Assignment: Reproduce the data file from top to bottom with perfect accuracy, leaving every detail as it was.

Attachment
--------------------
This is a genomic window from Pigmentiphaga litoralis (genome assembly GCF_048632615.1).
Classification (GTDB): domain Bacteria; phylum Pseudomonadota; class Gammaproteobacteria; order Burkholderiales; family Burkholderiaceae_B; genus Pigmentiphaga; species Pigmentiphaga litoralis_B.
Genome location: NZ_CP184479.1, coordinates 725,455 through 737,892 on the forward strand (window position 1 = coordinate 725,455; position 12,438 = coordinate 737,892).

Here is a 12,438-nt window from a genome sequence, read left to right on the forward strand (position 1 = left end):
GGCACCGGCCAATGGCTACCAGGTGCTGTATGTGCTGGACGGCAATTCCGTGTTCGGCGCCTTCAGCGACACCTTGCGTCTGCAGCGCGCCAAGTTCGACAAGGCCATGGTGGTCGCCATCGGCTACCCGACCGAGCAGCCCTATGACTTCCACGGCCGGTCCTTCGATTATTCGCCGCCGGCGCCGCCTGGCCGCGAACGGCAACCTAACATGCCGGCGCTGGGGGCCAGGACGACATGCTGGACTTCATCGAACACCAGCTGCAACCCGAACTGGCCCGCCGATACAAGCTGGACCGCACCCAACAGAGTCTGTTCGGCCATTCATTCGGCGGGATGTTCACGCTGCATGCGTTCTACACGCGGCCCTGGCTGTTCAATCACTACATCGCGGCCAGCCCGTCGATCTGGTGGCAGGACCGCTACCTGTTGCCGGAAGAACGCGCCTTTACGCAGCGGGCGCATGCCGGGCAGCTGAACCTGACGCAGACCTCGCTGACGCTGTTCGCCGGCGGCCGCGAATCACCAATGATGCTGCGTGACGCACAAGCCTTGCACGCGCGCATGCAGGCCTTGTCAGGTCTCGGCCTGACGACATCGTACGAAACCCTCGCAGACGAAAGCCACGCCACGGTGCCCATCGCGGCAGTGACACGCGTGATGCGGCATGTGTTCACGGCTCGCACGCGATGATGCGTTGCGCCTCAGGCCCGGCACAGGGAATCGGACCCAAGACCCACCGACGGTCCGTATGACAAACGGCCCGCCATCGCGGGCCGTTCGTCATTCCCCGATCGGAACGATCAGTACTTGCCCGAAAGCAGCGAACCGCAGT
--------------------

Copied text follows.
This is a genomic window from Pigmentiphaga litoralis (genome assembly GCF_048632615.1).
Classification (GTDB): domain Bacteria; phylum Pseudomonadota; class Gammaproteobacteria; order Burkholderiales; family Burkholderiaceae_B; genus Pigmentiphaga; species Pigmentiphaga litoralis_B.
Genome location: NZ_CP184479.1, coordinates 725,455 through 737,892 on the forward strand (window position 1 = coordinate 725,455; position 12,438 = coordinate 737,892).

Here is a 12,438-nt window from a genome sequence, read left to right on the forward strand (position 1 = left end):
GGCACCGGCCAATGGCTACCAGGTGCTGTATGTGCTGGACGGCAATTCCGTGTTCGGCGCCTTCAGCGACACCTTGCGTCTGCAGCGCGCCAAGTTCGACAAGGCCATGGTGGTCGCCATCGGCTACCCGACCGAGCAGCCCTATGACTTCCACGGCCGGTCCTTCGATTATTCGCCGCCGGCGCCGCCTGGCCGCGAACGGCAACCTAACATGCCGGCGCTGGGGGCCAGGACGACATGCTGGACTTCATCGAACACCAGCTGCAACCCGAACTGGCCCGCCGATACAAGCTGGACCGCACCCAACAGAGTCTGTTCGGCCATTCATTCGGCGGGATGTTCACGCTGCATGCGTTCTACACGCGGCCCTGGCTGTTCAATCACTACATCGCGGCCAGCCCGTCGATCTGGTGGCAGGACCGCTACCTGTTGCCGGAAGAACGCGCCTTTACGCAGCGGGCGCATGCCGGGCAGCTGAACCTGACGCAGACCTCGCTGACGCTGTTCGCCGGCGGCCGCGAATCACCAATGATGCTGCGTGACGCACAAGCCTTGCACGCGCGCATGCAGGCCTTGTCAGGTCTCGGCCTGACGACATCGTACGAAACCCTCGCAGACGAAAGCCACGCCACGGTGCCCATCGCGGCAGTGACACGCGTGATGCGGCATGTGTTCACGGCTCGCACGCGATGATGCGTTGCGCCTCAGGCCCGGCACAGGGAATCGGACCCAAGACCCACCGACGGTCCGTATGACAAACGGCCCGCCATCGCGGGCCGTTCGTCATTCCCCGATCGGAACGATCAGTACTTGCCCGAAAGCAGCGAACCGCAGT